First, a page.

Those of you who are familiar with Platter Talk may be of the opinion that we feature some pretty fancy foods. Those of you who know me personally know that there is nothing fancy about me.
Even a bald, overweight man in his early 50's can dress up nicely every now and then. Thus, it is the same with food. I like it simple and I like it tasty. This easy roast chicken recipe is really what I am all about.
What is this?
Every time I cook, I like to learn something new. With this simple chicken recipe, I learned how to truss the bird which is quite simple and as I read and subsequently learned for myself, important for creating an evenly roasted chicken that is juicy throughout and easy on the eyes.
How to truss a chicken
The video below offers an excellent demonstration of how to truss a chicken.
As I'm writing this post, there is a background chorus of crackling coming from our kitchen oven. In this very hot oven, I have a chicken roasting nicely in one of our oven-safe all-clad pans with which I have come to have a very close relationship.
But you don't need a fancy and expensive pan for this easy simple baked chicken. I love making it in my ancient cast iron skillet as well!
After this easy roast chicken recipe finishes roasting, we are going to allow it to set in this versatile pan, and then baste it in the juices that settle. If I want, I may just serve the bird within this favorite cooking vessel of mine.
In the end, whether I served this in the pan in which it roasted or on a pretty white platter, it mattered not.
What does matter is this: This chicken recipe is very easy to make. It gives you a chicken that is moist throughout with crispy skin and tender meat.
A long time ago, my dad taught me how to distinguish between good-tasting chicken and chicken that was "not so much." This difference may seem obvious at first but there are nuances among chicken that I grew to appreciate largely because of my father's instruction.
Growing up on the farm, we raised our own poultry. Many afternoons I spent chatting with my mom while she "dressed" a bird. It doesn't come any fresher.
How to roast a chicken
Roasting a chicken is one of the easiest meals you can make. However, there are a few things you can do to make sure you make the best roast chicken possible. Here are some things to keep in mind:
- Pre-heat the oven. You can roast your chicken between 400° and 450° F. But you want to make sure the oven is hot when the chicken goes in the oven.
- Dry the chicken before roasting it. You can easily dry the chicken by patting it dry with 3 or 4 paper towels. This is one of the most important steps for getting a nice crispy finish to your roasted chicken.
- Once the chicken is done roasting, allow it to sit for 10 or 15 minutes in its juices before carving. This allows the meat fibers to reabsorb some of the liquid and the meat will be even juicier and more flavorful.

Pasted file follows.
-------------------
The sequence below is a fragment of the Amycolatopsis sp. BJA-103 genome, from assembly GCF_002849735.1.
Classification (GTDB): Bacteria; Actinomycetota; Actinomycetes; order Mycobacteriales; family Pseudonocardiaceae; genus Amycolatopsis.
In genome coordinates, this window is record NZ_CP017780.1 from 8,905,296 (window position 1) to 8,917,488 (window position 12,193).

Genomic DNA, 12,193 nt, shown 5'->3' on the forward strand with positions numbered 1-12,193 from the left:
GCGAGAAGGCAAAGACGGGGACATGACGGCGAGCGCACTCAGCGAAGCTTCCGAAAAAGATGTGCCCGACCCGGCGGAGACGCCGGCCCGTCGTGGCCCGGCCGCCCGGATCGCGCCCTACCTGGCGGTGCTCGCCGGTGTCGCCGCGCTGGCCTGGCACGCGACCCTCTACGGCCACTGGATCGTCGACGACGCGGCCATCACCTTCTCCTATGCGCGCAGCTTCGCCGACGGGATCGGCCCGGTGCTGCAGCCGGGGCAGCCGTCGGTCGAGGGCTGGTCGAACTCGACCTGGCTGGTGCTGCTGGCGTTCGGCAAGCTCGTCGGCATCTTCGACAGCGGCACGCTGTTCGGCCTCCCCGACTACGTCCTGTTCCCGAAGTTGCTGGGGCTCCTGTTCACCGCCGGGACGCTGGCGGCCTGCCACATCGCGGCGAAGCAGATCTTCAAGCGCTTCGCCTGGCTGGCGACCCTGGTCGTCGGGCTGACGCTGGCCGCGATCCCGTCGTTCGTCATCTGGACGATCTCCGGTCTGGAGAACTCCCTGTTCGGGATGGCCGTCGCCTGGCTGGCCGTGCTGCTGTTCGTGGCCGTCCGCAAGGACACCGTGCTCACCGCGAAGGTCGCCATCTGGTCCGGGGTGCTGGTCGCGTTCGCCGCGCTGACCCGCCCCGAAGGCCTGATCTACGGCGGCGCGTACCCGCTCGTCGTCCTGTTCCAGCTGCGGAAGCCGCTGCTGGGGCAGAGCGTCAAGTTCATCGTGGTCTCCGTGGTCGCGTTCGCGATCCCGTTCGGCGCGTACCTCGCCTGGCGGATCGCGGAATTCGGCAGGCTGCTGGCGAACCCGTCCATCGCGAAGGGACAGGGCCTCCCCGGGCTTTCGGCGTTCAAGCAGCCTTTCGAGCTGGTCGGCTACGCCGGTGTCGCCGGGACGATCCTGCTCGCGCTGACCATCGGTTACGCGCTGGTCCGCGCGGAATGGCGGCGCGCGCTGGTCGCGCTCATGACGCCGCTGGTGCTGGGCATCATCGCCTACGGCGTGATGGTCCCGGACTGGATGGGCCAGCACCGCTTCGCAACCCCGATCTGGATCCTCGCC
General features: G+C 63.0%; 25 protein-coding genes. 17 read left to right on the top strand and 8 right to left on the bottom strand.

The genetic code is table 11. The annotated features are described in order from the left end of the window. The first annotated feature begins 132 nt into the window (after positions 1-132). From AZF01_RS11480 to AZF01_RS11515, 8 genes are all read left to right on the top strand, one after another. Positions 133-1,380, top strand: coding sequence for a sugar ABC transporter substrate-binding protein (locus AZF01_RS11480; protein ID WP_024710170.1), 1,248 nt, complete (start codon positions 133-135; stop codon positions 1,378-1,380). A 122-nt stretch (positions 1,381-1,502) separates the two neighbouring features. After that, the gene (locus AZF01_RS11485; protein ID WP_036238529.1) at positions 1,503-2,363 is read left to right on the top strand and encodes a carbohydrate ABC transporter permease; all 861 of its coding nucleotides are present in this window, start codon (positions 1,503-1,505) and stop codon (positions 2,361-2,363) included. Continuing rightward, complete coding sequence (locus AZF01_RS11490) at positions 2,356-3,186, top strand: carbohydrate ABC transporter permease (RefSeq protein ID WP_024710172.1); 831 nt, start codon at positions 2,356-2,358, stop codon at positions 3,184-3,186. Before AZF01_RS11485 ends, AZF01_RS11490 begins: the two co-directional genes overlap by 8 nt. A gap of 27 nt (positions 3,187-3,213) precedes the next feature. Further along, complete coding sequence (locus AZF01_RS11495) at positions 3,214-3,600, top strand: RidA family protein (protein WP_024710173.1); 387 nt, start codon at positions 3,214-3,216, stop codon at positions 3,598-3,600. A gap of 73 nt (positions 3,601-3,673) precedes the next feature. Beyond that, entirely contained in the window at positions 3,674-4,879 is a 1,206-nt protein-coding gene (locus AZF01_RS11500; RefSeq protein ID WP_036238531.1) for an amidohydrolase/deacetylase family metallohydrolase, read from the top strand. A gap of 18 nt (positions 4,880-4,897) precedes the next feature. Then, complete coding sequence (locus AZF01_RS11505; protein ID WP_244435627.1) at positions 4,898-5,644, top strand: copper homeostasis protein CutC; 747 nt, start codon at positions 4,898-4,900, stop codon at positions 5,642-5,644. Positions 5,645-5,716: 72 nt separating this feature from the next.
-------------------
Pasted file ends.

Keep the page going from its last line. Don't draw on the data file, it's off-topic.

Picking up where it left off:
How long to roast a chicken
Chicken should be roasted until it reaches an internal temperature of 165° F. If you don't have a meat thermometer, roast it until the juices run clear and the drumstick feels like it will easily peel away from the rest of the chicken.
As a general rule of thumb, you can estimate that your chicken will take about 20 minutes per lb.
Although I no longer have that luxury, my father's point of their being mouthwatering chicken vs. chicken that is inferior in taste became more apparent than ever after leaving the farm.
Tonight's dinner was unequivocally good tasting chicken, it was prepared very well, and my dad would have loved it. To this day, every time I have good tasting chicken I think of my father and he's been gone for some 15 years already.
To make this dish even better, we took it one step further than the dinner table. When we were finished enjoying it, what was leftover (there was precious little meat uneaten) went into a stockpot of simmering water, celery, some herbs, carrots, and maybe an onion or two.
We will be enjoying a savory and delicious stock from this meal for some time to come. It freezes nicely and I'm sure that every time we use some of it I will think of this wonderful dinner, along with one of America's greatest chefs ever. And of my dad.
This post is dedicated to the memory of my dad, Lloyd D. Zehr, who taught me the importance of being responsible, how to relax and enjoy life, and how to appreciate good chicken.
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Thomas Keller's Favorite Simple Roast Chicken
- 3 lbs Whole chicken Farm-raised
- Kosher Salt & Freshly Ground Black Pepper
- 1 tsp Minced Thyme optional
- Preheat oven to 450° F.
- Salt and pepper cavity of bird, then truss.
- Salt the bird, using about a tablespoon of kosher salt. Make a “rain” of salt over the bird, distributing it evenly and in a uniform fashion. Pepper to taste.
- Put the bird in a sauté pan and place in hot oven for 60 minutes or until done. Remove from oven, and add the thyme. Let stand for 15 minutes to settle, intermittently baste with the juices while setting. Remove twine, cut and serve.
Updated from the original post of October 5, 2014